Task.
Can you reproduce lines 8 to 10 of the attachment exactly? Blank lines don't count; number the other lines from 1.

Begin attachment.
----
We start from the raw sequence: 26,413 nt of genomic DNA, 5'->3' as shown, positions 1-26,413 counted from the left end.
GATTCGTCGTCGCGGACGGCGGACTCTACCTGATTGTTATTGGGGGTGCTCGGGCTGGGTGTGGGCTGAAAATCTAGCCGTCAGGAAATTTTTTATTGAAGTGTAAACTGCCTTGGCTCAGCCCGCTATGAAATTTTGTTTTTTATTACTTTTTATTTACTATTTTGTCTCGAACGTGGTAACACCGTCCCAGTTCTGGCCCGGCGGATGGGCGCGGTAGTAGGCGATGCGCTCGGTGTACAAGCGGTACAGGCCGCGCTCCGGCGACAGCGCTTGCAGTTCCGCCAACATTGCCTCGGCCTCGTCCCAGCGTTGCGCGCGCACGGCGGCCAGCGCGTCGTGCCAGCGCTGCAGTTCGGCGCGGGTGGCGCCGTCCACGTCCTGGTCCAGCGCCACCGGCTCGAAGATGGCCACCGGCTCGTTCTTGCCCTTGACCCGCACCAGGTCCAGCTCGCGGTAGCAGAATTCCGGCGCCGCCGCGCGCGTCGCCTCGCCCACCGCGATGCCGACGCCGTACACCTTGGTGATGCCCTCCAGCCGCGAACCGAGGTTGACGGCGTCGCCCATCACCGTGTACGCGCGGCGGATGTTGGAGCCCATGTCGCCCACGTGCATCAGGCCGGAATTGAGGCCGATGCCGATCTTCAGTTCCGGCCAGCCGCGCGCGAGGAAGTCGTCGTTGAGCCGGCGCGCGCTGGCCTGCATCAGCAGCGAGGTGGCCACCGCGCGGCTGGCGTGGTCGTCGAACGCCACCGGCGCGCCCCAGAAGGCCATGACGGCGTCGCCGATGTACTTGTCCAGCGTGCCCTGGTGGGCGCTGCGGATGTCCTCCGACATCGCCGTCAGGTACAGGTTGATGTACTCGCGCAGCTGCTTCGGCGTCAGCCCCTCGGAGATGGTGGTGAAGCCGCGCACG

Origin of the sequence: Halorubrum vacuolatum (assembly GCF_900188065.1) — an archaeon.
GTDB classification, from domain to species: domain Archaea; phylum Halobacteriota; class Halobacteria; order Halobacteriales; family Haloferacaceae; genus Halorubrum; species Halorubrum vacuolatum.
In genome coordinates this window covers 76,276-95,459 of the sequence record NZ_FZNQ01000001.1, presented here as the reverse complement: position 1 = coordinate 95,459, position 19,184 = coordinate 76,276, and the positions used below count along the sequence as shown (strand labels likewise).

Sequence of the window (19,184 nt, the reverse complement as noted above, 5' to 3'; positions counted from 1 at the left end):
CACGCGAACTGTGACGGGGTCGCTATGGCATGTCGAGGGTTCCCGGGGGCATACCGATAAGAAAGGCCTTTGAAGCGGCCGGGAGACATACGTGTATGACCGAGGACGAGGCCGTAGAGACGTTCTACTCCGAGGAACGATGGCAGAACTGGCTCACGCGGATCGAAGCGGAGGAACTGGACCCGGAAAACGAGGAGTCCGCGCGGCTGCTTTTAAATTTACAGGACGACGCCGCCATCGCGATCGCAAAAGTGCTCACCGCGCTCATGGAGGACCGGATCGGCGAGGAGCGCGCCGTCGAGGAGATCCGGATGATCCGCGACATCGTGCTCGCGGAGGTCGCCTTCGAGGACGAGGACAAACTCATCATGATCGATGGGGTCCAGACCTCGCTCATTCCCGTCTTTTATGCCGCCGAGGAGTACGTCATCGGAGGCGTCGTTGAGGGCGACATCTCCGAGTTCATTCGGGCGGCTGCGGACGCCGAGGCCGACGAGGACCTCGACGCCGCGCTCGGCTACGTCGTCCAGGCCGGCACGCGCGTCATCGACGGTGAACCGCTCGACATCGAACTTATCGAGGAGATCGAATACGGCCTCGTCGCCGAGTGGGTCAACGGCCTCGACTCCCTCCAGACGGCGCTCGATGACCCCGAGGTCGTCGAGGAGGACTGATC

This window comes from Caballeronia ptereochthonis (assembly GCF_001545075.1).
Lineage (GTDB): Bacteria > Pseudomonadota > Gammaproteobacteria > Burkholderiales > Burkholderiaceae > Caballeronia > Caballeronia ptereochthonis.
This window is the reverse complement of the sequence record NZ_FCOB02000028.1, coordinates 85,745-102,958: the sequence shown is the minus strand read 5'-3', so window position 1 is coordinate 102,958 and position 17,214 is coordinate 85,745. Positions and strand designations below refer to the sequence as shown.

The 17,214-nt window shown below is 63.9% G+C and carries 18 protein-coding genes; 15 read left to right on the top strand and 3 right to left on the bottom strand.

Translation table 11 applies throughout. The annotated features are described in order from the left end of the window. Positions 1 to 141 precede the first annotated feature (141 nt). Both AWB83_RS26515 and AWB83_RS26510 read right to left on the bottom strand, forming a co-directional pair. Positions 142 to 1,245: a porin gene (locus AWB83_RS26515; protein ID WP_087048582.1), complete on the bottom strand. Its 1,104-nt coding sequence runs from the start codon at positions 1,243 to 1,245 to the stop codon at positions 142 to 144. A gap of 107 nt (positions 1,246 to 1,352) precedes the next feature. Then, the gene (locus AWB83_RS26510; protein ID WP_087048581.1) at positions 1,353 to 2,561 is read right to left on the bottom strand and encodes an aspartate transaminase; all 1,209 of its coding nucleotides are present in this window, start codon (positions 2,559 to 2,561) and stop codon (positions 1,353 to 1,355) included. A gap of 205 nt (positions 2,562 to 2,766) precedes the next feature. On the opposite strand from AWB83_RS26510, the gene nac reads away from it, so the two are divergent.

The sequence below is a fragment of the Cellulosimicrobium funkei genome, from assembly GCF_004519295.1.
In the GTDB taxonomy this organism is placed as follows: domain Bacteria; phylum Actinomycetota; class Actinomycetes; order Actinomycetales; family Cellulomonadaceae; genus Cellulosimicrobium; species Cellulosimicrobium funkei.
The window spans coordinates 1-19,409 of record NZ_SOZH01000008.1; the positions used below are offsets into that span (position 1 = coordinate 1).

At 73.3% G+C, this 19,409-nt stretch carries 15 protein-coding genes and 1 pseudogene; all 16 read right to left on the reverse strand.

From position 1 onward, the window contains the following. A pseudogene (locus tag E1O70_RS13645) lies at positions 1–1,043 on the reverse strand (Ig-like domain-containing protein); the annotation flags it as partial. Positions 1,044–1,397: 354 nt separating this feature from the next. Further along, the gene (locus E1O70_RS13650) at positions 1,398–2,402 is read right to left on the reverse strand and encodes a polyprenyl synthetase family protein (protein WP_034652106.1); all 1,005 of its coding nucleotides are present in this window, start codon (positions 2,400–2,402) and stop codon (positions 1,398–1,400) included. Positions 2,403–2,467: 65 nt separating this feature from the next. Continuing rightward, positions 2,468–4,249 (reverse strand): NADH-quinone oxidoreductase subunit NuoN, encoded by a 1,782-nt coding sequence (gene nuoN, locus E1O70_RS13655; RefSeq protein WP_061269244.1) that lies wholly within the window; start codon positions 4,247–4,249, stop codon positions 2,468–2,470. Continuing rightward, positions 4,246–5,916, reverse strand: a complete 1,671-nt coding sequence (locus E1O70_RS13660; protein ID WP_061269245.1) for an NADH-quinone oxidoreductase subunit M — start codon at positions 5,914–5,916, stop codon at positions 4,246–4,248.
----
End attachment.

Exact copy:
This window comes from Caballeronia ptereochthonis (assembly GCF_001545075.1).
Lineage (GTDB): Bacteria > Pseudomonadota > Gammaproteobacteria > Burkholderiales > Burkholderiaceae > Caballeronia > Caballeronia ptereochthonis.
This window is the reverse complement of the sequence record NZ_FCOB02000028.1, coordinates 85,745-102,958: the sequence shown is the minus strand read 5'-3', so window position 1 is coordinate 102,958 and position 17,214 is coordinate 85,745. Positions and strand designations below refer to the sequence as shown.